We're living longer, but we also want to enjoy good health into our older years. What are the secrets of living to 100 and beyond? Researchers looked for groups of people around the world with the longest lifespans and lowest risk of disease to find out what we can learn from their lifestyles and diets.
The study uncovered five populations in what scientists dubbed Blue Zones. The locations were Okinawa in Japan, Sardinia in Italy, Nicoya in Costa Rica, Ikaria in Greece, and Loma Linda in California, USA. Let's take a closer look at the traditional diets from two of these Blue Zones.
Japan boasts an exceptionally high life expectancy, and one of the lowest rates of coronary heart disease in the world. The study looked closely at Okinawa, which has been the longest-lived prefecture (state) in Japan for most years that records have been kept.
A typical Japanese diet includes plenty of vegetables, fruit, rice, and fish, plus some meat. It also includes lots of soy products including tofu and edamame beans, along with fermented soy products including miso (fermented soy bean paste) and natto (fermented whole soy beans).
This 2500-year-old Confucian mantra is said in Okinawa before meals, and means to eat until you're 80% full. Paying attention to your hunger signals is a powerful way to tune into your body and prevent overeating. This level of satiety should leave you feeling satisfied, but not uncomfortably full. The idea of stopping before you reach fullness is a new concept for many of us, but learning to listen to your hunger signals is a skill you can practise and improve over time. What better time to remind yourself than when you're just about to eat?
Okinawan centenarians have eaten a plant-based diet for the majority of their lives. Sweet potatoes make up a surprisingly large amount of their diet, at 67%, with rice, vegetables, legumes and other grains making up another 30%. That leaves only 2% for fish, meat and poultry and 1% for other foods. Meat, such as pork, is usually reserved only for special occasions and eaten in small quantities. The Okinawan diet isn’t completely vegetarian, but it is 98% meat-free.
Okinawans enjoy plenty of soy-based foods, such as tofu and miso soup. Tofu is a great plant source of 'complete' protein, meaning that it contains all nine essential amino acids that our bodies need for growth and repair. Fermented soy foods such as miso contain good bacteria called probiotics, which can help promote good gut health. Increasingly, researchers are focusing on digestive health as we begin to better understand the many effects of the gut microbiome on overall health, including weight loss, immunity and the prevention of certain illnesses. The longevity and good health of many Okinawans proves the power of eating a healthy, balanced and gut-friendly diet.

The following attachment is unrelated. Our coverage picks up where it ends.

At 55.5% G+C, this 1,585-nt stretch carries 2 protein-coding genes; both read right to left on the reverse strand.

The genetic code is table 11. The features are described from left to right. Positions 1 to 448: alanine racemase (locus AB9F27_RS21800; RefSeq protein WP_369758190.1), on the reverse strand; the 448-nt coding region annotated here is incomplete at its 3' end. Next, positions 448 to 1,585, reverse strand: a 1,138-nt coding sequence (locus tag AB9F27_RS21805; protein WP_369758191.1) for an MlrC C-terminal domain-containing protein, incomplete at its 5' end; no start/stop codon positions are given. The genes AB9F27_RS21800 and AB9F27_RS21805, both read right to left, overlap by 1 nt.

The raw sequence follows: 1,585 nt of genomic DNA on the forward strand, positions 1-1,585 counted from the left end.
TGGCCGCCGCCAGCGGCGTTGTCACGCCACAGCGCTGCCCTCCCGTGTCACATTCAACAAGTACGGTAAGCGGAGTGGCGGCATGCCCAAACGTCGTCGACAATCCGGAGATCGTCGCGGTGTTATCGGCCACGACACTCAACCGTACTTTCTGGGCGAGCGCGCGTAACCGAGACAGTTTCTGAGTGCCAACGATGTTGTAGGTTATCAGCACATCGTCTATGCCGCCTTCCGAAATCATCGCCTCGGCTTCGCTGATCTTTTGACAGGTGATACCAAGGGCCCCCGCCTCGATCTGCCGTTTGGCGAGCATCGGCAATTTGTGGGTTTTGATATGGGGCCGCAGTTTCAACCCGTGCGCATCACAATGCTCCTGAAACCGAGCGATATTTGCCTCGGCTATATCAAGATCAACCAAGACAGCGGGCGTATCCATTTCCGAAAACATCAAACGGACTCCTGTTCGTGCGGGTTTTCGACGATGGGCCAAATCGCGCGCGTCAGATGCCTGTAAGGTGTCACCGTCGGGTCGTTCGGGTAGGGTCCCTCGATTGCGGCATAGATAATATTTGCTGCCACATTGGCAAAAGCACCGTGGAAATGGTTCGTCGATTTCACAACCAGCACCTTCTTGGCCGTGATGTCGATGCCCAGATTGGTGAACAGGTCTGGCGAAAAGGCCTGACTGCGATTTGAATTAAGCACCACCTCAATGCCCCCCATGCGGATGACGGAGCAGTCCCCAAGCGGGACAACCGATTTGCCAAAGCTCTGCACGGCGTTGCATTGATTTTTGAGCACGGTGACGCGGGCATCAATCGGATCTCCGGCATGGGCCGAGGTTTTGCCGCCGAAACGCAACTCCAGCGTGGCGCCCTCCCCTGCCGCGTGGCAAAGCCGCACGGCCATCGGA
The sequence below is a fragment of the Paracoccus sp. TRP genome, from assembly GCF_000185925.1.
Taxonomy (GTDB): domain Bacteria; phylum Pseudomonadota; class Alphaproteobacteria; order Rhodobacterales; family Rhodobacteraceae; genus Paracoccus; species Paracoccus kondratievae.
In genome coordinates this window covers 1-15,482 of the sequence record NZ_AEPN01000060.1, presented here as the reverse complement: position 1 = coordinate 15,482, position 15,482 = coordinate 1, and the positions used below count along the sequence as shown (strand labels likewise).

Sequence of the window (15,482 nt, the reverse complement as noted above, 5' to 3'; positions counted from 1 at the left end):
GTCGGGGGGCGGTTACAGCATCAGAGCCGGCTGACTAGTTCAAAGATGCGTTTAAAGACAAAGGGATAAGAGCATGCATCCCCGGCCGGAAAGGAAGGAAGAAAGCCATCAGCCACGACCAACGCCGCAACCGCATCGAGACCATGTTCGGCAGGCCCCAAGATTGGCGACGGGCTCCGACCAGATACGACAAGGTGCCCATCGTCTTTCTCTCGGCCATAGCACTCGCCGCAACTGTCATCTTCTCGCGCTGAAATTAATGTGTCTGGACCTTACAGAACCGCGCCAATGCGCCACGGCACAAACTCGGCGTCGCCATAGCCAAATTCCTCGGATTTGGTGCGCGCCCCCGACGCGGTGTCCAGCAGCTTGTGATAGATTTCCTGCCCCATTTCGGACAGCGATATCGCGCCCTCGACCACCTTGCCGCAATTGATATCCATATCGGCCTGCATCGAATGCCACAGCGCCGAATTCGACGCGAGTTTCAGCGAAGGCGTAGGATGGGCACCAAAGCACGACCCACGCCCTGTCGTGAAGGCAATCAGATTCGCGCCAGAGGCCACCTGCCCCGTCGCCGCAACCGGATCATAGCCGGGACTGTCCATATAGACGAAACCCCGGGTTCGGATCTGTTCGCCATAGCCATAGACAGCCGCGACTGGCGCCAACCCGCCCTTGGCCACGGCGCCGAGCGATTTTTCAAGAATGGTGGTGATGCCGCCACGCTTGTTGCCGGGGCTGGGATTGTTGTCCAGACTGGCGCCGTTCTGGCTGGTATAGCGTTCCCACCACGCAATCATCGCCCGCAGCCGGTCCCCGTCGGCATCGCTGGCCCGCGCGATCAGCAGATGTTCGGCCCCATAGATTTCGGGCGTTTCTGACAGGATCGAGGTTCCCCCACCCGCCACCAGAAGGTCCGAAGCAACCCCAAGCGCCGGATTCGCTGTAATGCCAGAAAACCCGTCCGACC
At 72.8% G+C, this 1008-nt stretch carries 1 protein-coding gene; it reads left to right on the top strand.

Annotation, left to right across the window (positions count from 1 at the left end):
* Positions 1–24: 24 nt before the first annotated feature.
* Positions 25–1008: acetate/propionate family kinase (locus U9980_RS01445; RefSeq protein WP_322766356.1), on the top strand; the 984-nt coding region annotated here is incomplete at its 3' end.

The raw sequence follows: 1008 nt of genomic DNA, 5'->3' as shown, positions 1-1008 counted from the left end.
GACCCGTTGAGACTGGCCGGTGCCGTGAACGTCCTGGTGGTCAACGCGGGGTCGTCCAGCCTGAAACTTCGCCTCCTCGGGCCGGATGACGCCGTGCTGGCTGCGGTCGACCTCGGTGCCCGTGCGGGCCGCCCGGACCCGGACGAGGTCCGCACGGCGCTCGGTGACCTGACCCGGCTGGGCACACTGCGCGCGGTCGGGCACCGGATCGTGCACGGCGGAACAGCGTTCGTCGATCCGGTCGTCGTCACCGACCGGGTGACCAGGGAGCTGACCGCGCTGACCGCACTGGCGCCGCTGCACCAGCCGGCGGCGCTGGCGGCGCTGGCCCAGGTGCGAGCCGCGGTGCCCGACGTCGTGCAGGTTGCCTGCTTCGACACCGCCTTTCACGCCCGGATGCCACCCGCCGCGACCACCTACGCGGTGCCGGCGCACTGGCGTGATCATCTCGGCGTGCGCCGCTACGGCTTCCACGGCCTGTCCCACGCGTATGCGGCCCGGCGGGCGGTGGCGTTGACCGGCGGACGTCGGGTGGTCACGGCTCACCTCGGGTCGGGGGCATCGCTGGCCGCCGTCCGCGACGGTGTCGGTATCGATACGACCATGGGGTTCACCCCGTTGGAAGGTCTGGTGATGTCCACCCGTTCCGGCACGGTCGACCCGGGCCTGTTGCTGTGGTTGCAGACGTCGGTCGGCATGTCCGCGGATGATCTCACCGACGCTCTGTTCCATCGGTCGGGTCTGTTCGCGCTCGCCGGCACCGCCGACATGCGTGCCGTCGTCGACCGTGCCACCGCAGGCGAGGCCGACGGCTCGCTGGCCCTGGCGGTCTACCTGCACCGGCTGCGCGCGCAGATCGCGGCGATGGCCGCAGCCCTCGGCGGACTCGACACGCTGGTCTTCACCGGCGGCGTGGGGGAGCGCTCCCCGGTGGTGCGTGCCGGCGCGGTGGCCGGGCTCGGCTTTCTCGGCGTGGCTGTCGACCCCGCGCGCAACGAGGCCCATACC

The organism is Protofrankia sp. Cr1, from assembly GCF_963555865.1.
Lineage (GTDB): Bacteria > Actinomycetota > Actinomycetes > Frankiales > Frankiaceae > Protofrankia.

The Mediterranean diet has long been considered one of the healthiest diets to follow, and may reduce the risk of cardiovascular disease. The study looked at two areas that have traditionally had a Mediterranean diet: Sardinia in Italy and Ikaria in Greece.
A Mediterranean diet is typically plenty of fresh fruit and vegetables, beans, and cereals such as brown rice, wholegrain bread, and pasta. It also includes olive oil, fish, white meat, and some red meat and dairy.
Ikarian centenarians have eaten a variation of the Mediterranean diet for most of their lives. The diet includes plenty of fresh fruits and vegetables, making up 53% of their diet combined. Potatoes and pasta provide carbohydrates, but appear in the diet in much smaller quantities – at 9% and 5% respectively. Fish accounts for 6% of the diet, with meat notching up 5%. Like the Okinawan diet, the traditional Ikarian diet is mostly vegetarian with only a little meat.
Sardinian centenarians have a diet made up of 47% wholegrains, mostly from barley. Wholegrains are a great source of fibre and important nutrients. The second largest part of the Sardinian diet is dairy at 26%, followed by vegetables at 12%. Animal products such as meat, fish and poultry make up 5% of the diet. Meat is enjoyed occasionally, on Sundays or special celebrations. Again, Sardinians have traditionally enjoyed a plant-dominated diet with small quantities of meat, fish and poultry.
Olive oil is a staple ingredient of Mediterranean cuisine and has been linked to numerous health benefits, including reducing blood pressure and improving heart health. However oil, regardless of type, is very high in calories, so make sure you’re measuring and logging the amount that you add to your meals if you’re trying to lose weight.
While diet played a pivotal role in all of the Blue Zone demographics, lifestyle, exercise and outlook were, unsurprisingly, important too. Those studied in the Blue Zone research thought about exercise in a different way than we might. These individuals tended to be naturally active throughout the day, with active jobs, manual housework and gardening keeping them moving. They typically didn’t spend long periods of time sitting down. Stress reduction, a sense of belonging and being part of a community, were also vital factors in helping these demographics to thrive well into old age.
Much food for thought.